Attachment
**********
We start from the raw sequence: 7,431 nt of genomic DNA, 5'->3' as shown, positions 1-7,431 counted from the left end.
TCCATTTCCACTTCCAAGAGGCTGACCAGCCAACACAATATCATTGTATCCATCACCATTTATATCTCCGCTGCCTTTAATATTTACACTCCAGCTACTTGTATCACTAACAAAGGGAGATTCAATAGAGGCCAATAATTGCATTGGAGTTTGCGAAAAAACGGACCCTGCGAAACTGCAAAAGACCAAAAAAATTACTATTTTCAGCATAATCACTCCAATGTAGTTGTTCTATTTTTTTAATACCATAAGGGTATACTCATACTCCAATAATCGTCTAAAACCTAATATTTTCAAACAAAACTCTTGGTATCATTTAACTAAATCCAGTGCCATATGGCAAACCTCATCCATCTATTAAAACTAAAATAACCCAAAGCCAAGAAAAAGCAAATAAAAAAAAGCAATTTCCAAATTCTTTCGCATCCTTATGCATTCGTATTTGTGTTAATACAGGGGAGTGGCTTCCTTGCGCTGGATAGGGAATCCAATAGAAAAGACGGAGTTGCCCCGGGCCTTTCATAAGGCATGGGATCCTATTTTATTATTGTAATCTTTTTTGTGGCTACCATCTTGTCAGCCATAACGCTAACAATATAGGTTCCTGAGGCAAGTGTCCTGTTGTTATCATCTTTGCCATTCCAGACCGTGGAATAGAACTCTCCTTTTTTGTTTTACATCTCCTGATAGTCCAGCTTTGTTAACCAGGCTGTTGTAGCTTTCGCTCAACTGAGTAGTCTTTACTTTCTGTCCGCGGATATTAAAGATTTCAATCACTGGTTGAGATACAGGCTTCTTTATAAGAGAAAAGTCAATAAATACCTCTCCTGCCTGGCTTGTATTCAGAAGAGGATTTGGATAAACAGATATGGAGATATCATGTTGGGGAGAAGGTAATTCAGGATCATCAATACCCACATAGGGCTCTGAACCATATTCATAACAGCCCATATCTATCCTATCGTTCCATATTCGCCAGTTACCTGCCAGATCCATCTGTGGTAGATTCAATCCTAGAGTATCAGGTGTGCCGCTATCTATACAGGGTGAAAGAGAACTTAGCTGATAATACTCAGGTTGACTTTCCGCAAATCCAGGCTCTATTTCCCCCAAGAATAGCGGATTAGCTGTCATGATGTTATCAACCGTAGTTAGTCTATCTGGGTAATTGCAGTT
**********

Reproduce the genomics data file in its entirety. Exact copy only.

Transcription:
We start from the raw sequence: 7,431 nt of genomic DNA, 5'->3' as shown, positions 1-7,431 counted from the left end.
TCCATTTCCACTTCCAAGAGGCTGACCAGCCAACACAATATCATTGTATCCATCACCATTTATATCTCCGCTGCCTTTAATATTTACACTCCAGCTACTTGTATCACTAACAAAGGGAGATTCAATAGAGGCCAATAATTGCATTGGAGTTTGCGAAAAAACGGACCCTGCGAAACTGCAAAAGACCAAAAAAATTACTATTTTCAGCATAATCACTCCAATGTAGTTGTTCTATTTTTTTAATACCATAAGGGTATACTCATACTCCAATAATCGTCTAAAACCTAATATTTTCAAACAAAACTCTTGGTATCATTTAACTAAATCCAGTGCCATATGGCAAACCTCATCCATCTATTAAAACTAAAATAACCCAAAGCCAAGAAAAAGCAAATAAAAAAAAGCAATTTCCAAATTCTTTCGCATCCTTATGCATTCGTATTTGTGTTAATACAGGGGAGTGGCTTCCTTGCGCTGGATAGGGAATCCAATAGAAAAGACGGAGTTGCCCCGGGCCTTTCATAAGGCATGGGATCCTATTTTATTATTGTAATCTTTTTTGTGGCTACCATCTTGTCAGCCATAACGCTAACAATATAGGTTCCTGAGGCAAGTGTCCTGTTGTTATCATCTTTGCCATTCCAGACCGTGGAATAGAACTCTCCTTTTTTGTTTTACATCTCCTGATAGTCCAGCTTTGTTAACCAGGCTGTTGTAGCTTTCGCTCAACTGAGTAGTCTTTACTTTCTGTCCGCGGATATTAAAGATTTCAATCACTGGTTGAGATACAGGCTTCTTTATAAGAGAAAAGTCAATAAATACCTCTCCTGCCTGGCTTGTATTCAGAAGAGGATTTGGATAAACAGATATGGAGATATCATGTTGGGGAGAAGGTAATTCAGGATCATCAATACCCACATAGGGCTCTGAACCATATTCATAACAGCCCATATCTATCCTATCGTTCCATATTCGCCAGTTACCTGCCAGATCCATCTGTGGTAGATTCAATCCTAGAGTATCAGGTGTGCCGCTATCTATACAGGGTGAAAGAGAACTTAGCTGATAATACTCAGGTTGACTTTCCGCAAATCCAGGCTCTATTTCCCCCAAGAATAGCGGATTAGCTGTCATGATGTTATCAACCGTAGTTAGTCTATCTGGGTAATTGCAGTT